Vale Company_Phone_Number_Normalization_Rules

Since upgrading the Front End to Skype for Business Server last week it’s become apparent (thanks Ken!) that our old friend “Company_Phone_Number_Normalization_Rules.txt” has been retired. It’s been replaced by PowerShell and with some generic rules to hopefully get you started.

Thankfully as before, Event 21034 will tell us if we have numbers in our AD that weren’t able to be normalised:


… and point us to where we can find them on the Share in the traditional “Invalid_AD_Phone_Numbers.txt” file:


Two ways around it

There are two ways to deal with this: either import your old rule-set, or start afresh!

Import your old rules

Microsoft has kindly provided a means to import the contents of the old file. First off we’ll flush the defaults:

Get-CsAddressBookNormalizationRule | Remove-CsAddressBookNormalizationRule

Now import your old ones:

Import-CsCompanyPhoneNormalizationRules -FileName .\Company_Phone_Number_Normalization_Rules.txt -Verbose


And here they are:

(Get-CsAddressBookNormalizationConfiguration).AddressBookNormalizationRules | ft pattern,translation -auto


Create new rules

I thought now’s as good a time as any to discard my old ones and see if I can do any better, so I’m going with this collection. A benefit of taking this approach over the import is that it’s easy to add some descriptive text to explain the intent of each rule. Clearly these are tuned for AU, but you should be easily able to modify them for your environment:

Get-CsAddressBookNormalizationRule | Remove-CsAddressBookNormalizationRule

New-CsAddressBookNormalizationRule -Parent Global -Name 'E.164 AU' -Description 'Correct E.164 format. Strip common incorrect 0 if present' -Pattern '(\+?)61(0?)(\d{9})' -Translation '+61$3' -Priority 0
New-CsAddressBookNormalizationRule -Parent Global -Name 'E.164 Passthrough' -Description 'Passthrough other foreign E.164 format numbers' -Pattern '\+(\d*)' -Translation '+$1' -Priority 1
New-CsAddressBookNormalizationRule -Parent Global -Name 'E.164 IDD Prefix' -Description 'Strip overseas calling prefix (e.g. 0011, 0018, etc)' -Pattern '001(\d)(\d*)' -Translation '+$2' -Priority 2
New-CsAddressBookNormalizationRule -Parent Global -Name 'E.164 10-digit AU' -Description '10-digit AU number, starts with 0' -Pattern '0(\d{9})' -Translation '+61$1' -Priority 3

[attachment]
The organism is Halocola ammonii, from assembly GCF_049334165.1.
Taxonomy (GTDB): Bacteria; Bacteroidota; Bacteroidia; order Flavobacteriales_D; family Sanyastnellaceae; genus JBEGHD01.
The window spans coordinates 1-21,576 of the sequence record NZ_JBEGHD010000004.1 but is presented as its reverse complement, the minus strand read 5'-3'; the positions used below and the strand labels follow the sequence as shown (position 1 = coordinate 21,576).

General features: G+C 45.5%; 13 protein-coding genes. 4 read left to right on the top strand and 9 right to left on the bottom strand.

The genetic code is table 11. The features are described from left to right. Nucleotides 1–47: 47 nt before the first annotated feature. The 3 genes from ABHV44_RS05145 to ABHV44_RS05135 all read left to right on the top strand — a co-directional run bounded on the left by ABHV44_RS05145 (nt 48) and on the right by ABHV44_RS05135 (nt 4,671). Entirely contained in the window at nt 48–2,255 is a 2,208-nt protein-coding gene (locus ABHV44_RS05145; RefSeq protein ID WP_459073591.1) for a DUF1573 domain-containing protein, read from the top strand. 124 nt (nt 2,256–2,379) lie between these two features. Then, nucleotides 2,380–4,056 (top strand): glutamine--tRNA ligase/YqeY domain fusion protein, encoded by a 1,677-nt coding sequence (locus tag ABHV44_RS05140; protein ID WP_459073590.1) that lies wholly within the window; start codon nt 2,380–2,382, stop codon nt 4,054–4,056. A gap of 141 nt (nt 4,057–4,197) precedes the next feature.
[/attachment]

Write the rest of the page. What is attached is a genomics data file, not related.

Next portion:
New-CsAddressBookNormalizationRule -Parent Global -Name 'E.164 4-10-digit AU' -Description '4-10-digit AU number, starts with 1' -Pattern '1(\d{3,9})' -Translation '+611$1' -Priority 4


(Get-CsAddressBookNormalizationConfiguration).AddressBookNormalizationRules | ft description,pattern,translation -auto


Use James’ Script

James in Melbourne has written a script to make this process a little easier for you too. Check it out:



Alas there doesn’t appear to be a "Test-CsAddressBookNormalizationRule" commandlet (yet?), and whilst "Abserver.exe" still resides in \server\core, it no longer has the "-testPhoneNorm" switch of its predecessor:


As such, testing your new rules is likely to be a bit hit-and-miss, requiring a loop through “Update-CsAddressBook” and “Invalid_AD_Phone_Numbers.txt” with each attempt.

The “Test-CsVoiceNormalizationRule” cmdlet has some potential but I’ve not been able to put it to use here – not without writing a script to pull apart the AddressBook rule-set and then run the whole shebang rule-by-rule until you find the first one that matches.

If I find a way of testing the rules I’ll post it here. If you beat me to it, please post it in the comments below!

BTW don’t forget there are plenty of awesome apps and websites out there to help you craft clever RegEx. I like the .NET Regular Expression Designer.

Revision History

15th Nov 2015: Corrected faulty rule (as pointed out by Mike below) & added reference to James’ "SKYPE FOR BUSINESS ADDRESS BOOK NORMALISATION TOOL"


All credit goes to Ken Lasko for bringing this to my attention.

– G.


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